BD Biosciences, a segment of BD (Becton, Dickinson and Company), has launched FACSAria III Cell Sorting System, a next-generation flow cytometer with the ability to run complex multicolor experiments using up to six lasers.
In BD FACSAria III Cell Sorting System the gel coupled cuvette in the flow cell ensures that the system’s lasers are focused precisely on the sample stream and that they generate the greatest signal to maximize the amount of emitted light. It improves collection efficiency and optimizes the resolution needed for multicolor applications, even at high-speed sorting settings.
BD Biosciences claimed that the instrument’s advanced optical system works efficiently to maximize signal detection and increases the sensitivity and resolution for each color in a multicolor assay. Enhanced sensitivity and resolution helps readily identify and sort dim cell populations. In addition, the system’s next-generation flow cell is designed to improve resolution for side population applications and DNA cell cycle analyses.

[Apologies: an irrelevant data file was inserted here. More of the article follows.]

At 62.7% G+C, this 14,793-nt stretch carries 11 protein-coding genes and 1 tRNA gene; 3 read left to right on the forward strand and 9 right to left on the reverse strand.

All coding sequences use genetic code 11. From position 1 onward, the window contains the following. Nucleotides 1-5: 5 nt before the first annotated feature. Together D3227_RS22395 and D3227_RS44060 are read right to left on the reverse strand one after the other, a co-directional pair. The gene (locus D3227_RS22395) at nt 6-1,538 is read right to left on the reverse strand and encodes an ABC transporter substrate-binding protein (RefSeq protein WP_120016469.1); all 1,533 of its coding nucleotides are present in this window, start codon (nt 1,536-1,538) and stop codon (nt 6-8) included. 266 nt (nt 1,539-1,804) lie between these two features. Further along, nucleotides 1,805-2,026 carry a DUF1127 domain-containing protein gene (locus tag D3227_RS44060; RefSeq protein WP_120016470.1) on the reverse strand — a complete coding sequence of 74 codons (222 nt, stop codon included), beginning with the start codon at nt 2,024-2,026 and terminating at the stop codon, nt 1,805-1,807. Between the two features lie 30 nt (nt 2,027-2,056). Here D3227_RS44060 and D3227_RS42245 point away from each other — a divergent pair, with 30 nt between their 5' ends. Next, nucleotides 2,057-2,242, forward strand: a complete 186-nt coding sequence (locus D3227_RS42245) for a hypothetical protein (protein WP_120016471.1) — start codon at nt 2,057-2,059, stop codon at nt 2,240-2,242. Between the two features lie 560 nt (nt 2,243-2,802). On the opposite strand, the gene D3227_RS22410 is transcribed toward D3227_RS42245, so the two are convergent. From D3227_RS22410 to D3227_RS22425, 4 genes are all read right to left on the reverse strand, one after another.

The system’s new expandable architecture uses an X-mount optical plate that allows the system to be expanded to support up to six laser wavelengths of 633nm, 561nm, 488nm, 445nm, 405nm and 375nm as well as up to 20 detector positions that can be used simultaneously.
It’s backwards-compatible architecture allows customers to upgrade existing instruments to the new BD FACSAria III platform. With a field upgrade, laboratories with a BD FACSAria or BD FACSAria II system can upgrade to the new capabilities of the BD FACSAria III system.
James Glasscock, president of BD Biosciences Cell Analysis, said: “As the pioneer in flow cytometry, BD Biosciences’ goal is to expand the range of applications that can benefit from this technology by building innovative, powerful tools that are easier to use and more accessible to a larger number of life science researchers.
“The new BD FACSAria III system reflects this effort by providing researchers the flexibility to configure a system that meets their application requirements and budgets today, with the ability to expand its capabilities later to meet future needs.”